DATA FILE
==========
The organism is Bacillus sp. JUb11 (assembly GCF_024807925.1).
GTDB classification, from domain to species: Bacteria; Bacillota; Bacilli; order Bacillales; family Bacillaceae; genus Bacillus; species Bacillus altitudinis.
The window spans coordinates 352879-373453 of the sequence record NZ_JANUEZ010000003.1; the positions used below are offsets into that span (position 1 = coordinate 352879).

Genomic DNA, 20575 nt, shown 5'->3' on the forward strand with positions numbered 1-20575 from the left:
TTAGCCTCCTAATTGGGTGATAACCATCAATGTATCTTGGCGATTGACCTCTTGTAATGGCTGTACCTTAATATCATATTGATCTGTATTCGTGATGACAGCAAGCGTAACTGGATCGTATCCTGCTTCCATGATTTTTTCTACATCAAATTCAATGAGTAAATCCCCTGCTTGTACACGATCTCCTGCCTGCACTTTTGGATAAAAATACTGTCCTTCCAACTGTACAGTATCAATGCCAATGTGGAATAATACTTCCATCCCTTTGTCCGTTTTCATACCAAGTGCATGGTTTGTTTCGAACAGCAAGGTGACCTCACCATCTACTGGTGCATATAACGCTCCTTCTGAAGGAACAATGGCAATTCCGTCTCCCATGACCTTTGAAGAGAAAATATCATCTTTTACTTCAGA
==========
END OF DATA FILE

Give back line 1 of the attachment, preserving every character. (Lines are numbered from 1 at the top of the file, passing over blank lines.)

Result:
The organism is Bacillus sp. JUb11 (assembly GCF_024807925.1).